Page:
Kraton Performance Polymers, a leading global producer of styrenic block copolymers, will expand hydrogenated styrenic block copolymer (HSBC) manufacturing capability in Asia on a stand-alone basis. Locations in the region, including those in China, which were identified during the company's site selection process conducted in 2010 and early 2011, will be the primary areas of focus.
Kraton opted not to extend the previously announced Framework Agreement between the company and Formosa Petrochemical Corporation ("FPCC") which expired, in accordance with its terms, on September 30, 2012. The expired agreement had governed the formation of a proposed 50/50 joint venture to build, own and operate a 30 kiloton HSBC plant at FPCC's petrochemical site in Mailiao, Taiwan. Progress on the HSBC joint venture project had been significantly delayed while FPCC waited initially for environmental permit approval, and subsequently while FPCC sought resolution regarding conditions on which the permit was finally approved in July, 2012. FPCC considered the conditions to be too restrictive and limiting on its overall operation in Mailiao, Taiwan.
"Given the importance of the HSBC expansion in Kraton's future growth plans, we are pleased to announce we are moving forward with a stand-alone HSBC expansion project in the Asia Pacific region," says president and CEO Kevin Fogarty. "We believe a significant amount of the engineering and design work conducted to date will be applicable to the alternate location. Moreover, given our significant liquidity and the strength of our balance sheet, we are well-positioned to develop and fund the project on a stand-alone basis," added Fogarty. "Having additional high quality production capability to satisfy our growing customers' future needs is a primary objective for Kraton. In the interim, therefore, we will also explore expansion projects, within our current operating capability, to possibly bridge, if necessary, the timing for the new stand-alone HSBC production."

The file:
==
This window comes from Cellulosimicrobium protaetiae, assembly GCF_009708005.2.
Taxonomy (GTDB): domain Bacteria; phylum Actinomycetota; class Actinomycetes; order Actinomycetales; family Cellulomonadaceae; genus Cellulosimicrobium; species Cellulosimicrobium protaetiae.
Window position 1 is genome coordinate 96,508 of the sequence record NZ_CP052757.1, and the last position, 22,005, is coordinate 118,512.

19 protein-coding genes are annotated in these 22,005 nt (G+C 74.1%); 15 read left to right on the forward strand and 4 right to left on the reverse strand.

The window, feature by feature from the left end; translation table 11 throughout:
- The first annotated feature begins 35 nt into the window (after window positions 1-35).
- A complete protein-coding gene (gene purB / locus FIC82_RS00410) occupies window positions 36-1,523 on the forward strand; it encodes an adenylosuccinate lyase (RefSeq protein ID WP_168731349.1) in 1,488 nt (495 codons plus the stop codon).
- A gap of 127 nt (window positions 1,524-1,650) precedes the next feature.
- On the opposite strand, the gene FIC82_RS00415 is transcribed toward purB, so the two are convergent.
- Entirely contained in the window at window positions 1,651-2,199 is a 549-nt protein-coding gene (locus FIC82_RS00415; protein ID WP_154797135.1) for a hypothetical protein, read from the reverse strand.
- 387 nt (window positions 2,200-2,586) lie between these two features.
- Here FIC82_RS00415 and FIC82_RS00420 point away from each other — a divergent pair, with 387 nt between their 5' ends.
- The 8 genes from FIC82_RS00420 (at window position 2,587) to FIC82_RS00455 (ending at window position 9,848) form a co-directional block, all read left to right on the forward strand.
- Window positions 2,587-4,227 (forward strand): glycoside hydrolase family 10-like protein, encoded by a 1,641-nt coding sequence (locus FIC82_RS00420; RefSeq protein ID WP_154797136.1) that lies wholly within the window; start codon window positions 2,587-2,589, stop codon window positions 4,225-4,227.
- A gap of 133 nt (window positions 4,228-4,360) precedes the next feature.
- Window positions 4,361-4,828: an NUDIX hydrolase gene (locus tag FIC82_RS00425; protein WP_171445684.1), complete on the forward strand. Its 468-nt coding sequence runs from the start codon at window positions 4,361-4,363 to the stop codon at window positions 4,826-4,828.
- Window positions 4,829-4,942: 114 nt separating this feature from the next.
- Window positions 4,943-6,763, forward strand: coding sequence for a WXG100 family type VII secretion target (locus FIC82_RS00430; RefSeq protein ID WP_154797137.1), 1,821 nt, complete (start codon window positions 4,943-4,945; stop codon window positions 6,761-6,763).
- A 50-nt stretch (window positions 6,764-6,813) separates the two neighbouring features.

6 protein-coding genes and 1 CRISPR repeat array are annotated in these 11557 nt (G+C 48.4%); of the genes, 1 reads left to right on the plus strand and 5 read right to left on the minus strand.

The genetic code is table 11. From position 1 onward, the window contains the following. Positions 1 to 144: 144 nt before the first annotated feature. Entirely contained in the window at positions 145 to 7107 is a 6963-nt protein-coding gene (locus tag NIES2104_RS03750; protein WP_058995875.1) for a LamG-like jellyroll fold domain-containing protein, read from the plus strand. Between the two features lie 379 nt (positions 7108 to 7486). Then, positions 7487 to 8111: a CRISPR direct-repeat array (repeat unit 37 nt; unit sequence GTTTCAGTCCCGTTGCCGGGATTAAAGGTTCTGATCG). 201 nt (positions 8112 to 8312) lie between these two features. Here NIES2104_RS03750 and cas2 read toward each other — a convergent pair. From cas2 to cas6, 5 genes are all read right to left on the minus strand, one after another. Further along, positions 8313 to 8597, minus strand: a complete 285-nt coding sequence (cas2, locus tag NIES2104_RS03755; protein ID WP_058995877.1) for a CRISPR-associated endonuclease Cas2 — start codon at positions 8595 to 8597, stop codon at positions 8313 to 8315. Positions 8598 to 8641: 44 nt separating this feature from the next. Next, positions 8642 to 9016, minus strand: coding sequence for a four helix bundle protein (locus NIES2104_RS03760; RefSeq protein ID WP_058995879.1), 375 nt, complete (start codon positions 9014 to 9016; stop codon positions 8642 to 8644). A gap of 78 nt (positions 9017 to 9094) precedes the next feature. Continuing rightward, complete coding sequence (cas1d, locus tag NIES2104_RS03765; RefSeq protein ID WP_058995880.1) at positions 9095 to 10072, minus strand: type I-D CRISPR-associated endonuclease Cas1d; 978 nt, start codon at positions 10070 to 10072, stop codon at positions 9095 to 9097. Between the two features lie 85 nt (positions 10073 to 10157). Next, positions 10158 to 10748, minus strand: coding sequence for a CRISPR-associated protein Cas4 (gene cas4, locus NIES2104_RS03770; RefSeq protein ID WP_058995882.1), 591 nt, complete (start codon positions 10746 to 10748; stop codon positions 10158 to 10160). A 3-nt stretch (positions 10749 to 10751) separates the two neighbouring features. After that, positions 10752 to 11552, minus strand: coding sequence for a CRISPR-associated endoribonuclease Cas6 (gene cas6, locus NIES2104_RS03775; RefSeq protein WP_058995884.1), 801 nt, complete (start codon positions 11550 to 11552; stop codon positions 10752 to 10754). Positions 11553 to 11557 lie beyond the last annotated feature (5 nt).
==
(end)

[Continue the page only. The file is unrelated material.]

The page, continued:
Presently, it is not possible to estimate with certainty either the project cost or the time-line for completion at an alternate stand-alone location. However, the options under consideration are within existing industrial sites where Kraton should have access to existing infrastructure and utilities, thus minimizing overall project expenditure. In the third quarter 2012 Kraton expects to incur a one-time pre-tax charge not to exceed $10 million associated with the write-off of a portion of project costs incurred to date.